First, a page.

Apart from the stores, obviously I have to say something about the clock. It sat above the central court, and was a marvel of conceptual design. The version pictured above is in fact one of the later versions -- the first version had 60 colored balls suspended from the ceiling in a circle with suspened numbers (similar to those pictured) at every five minute mark. The bulk of the balls were one color, with the ones at the five second intervals being another. As ever second passed, another ball would illuminate until all 60 were lit at which point they would all go dark and the next numeral would be illuminated for the current minute. Hmm, or maybe the numerals were for the hours and there were seperate balls for the minutes. At any rate, you could sit there and watch the time pass before your eyes so to speak. It was not a particularly easy clock to read -- it always seemed to take a minute to figure out just what was lit, but it was a fun clock to read.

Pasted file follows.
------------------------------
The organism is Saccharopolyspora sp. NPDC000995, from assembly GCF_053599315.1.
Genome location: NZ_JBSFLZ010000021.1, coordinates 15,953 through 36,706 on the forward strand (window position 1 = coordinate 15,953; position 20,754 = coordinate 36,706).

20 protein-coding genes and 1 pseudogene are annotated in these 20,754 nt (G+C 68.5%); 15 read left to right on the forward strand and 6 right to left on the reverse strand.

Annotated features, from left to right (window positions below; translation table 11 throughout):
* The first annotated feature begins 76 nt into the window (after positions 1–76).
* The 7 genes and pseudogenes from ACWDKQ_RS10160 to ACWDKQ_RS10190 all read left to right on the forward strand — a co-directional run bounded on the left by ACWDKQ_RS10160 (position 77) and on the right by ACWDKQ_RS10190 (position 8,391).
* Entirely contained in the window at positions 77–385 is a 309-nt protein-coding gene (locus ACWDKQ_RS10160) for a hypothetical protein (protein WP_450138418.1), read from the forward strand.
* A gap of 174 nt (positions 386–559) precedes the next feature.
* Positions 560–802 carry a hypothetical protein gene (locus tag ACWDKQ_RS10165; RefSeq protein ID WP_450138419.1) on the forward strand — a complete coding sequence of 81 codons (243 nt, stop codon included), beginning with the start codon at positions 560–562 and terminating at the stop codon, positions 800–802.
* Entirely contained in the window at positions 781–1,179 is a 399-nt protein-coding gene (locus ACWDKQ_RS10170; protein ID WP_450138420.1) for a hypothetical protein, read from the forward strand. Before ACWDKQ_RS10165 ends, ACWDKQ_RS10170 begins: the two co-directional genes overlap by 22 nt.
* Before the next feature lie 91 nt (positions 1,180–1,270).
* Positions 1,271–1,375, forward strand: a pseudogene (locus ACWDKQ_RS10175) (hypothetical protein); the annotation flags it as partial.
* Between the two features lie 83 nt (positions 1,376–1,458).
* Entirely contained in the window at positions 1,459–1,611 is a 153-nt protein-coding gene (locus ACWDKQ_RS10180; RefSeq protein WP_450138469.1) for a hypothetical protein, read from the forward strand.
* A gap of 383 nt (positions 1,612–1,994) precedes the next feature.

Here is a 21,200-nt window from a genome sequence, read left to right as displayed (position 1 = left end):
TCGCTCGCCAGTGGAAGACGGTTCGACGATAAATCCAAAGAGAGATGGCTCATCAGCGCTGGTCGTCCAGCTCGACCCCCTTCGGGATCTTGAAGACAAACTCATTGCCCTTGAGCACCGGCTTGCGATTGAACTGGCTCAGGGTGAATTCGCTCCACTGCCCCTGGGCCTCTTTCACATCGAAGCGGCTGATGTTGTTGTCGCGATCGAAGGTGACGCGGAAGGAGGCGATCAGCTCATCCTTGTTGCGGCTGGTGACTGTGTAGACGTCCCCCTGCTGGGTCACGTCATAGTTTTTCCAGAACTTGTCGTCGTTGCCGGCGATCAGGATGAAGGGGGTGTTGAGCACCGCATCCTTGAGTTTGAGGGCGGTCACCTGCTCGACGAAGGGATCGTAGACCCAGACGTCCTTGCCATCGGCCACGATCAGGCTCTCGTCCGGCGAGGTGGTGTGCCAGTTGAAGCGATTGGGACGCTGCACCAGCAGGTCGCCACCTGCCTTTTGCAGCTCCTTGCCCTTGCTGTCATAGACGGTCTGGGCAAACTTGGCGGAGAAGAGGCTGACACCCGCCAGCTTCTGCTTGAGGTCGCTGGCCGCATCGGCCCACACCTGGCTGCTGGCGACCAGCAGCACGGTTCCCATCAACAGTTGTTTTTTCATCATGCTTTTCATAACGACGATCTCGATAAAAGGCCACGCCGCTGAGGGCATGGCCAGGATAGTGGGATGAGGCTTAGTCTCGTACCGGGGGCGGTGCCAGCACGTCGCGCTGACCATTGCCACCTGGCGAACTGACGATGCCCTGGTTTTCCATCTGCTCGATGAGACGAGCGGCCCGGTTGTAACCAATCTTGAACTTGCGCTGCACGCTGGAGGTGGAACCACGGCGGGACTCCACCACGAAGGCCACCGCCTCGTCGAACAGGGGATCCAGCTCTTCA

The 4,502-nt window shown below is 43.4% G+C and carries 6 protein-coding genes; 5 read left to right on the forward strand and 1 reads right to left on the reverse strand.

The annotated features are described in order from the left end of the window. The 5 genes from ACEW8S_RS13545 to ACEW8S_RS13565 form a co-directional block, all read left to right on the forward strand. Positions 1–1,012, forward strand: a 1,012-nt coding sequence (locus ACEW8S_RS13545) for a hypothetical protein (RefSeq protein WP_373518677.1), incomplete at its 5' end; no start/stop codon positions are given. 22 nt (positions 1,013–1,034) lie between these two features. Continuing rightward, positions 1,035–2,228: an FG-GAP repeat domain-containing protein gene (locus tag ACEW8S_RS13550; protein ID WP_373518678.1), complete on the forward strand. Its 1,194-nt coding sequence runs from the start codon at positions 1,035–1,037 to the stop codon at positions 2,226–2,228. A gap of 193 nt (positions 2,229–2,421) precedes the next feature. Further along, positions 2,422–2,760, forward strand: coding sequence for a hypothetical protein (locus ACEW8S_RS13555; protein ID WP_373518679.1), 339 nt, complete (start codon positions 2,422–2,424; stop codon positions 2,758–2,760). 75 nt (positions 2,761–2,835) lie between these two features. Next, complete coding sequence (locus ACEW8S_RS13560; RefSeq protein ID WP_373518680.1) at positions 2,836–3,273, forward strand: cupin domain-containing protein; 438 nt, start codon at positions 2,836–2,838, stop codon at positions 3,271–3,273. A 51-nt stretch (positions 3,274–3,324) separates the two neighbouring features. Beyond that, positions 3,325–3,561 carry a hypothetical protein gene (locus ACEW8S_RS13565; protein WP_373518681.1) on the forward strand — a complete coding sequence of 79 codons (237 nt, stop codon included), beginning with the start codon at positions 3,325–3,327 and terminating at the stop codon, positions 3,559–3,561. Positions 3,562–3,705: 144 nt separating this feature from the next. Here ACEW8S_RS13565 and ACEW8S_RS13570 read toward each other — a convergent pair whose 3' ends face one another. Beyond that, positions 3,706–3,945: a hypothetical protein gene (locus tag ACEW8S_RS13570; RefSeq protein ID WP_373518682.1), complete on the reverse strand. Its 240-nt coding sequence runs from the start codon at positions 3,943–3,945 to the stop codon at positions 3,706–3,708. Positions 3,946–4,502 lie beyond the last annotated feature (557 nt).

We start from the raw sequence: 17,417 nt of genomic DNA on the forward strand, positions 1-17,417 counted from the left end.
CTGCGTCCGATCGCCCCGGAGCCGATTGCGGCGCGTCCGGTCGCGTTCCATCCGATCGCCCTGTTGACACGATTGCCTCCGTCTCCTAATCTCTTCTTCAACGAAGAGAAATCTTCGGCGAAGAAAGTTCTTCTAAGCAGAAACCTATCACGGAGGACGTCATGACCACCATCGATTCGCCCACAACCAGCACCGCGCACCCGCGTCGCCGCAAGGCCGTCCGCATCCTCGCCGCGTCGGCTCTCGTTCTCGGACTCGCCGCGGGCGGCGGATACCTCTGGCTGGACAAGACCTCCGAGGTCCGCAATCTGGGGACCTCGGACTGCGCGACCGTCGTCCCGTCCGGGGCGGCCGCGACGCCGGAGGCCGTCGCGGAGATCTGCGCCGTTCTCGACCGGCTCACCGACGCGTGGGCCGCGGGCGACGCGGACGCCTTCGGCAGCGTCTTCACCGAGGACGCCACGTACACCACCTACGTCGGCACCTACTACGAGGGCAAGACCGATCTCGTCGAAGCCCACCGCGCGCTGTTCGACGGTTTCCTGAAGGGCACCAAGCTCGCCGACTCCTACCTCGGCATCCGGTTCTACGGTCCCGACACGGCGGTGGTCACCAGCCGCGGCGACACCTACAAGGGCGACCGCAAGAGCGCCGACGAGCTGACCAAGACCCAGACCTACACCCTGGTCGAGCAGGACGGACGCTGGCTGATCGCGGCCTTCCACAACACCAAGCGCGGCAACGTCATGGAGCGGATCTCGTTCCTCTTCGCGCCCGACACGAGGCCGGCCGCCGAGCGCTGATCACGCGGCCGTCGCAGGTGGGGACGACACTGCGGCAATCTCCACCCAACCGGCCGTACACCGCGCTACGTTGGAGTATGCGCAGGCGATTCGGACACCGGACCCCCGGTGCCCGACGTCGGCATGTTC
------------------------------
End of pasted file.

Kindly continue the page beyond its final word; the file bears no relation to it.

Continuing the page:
I remember a number of interesting solo trips to the mall. The first was when I had just started to drive. My mother and I had gone to the beach to winterize the beach house, and having done that, she agreed to let me drive while she walked on the beach. Well, that's an always risky permission to give to a teenager, and I headed straight to the mall, despite it being a 25 mile drive one way. I had no particular goal other than I was, by gosh, going to drive, but I did end up getting some Trixie Belden books for my sister's birthday from Sears of all places. Needless to say my mother was not pleased at being ditched for three hours longer than she had planned to be...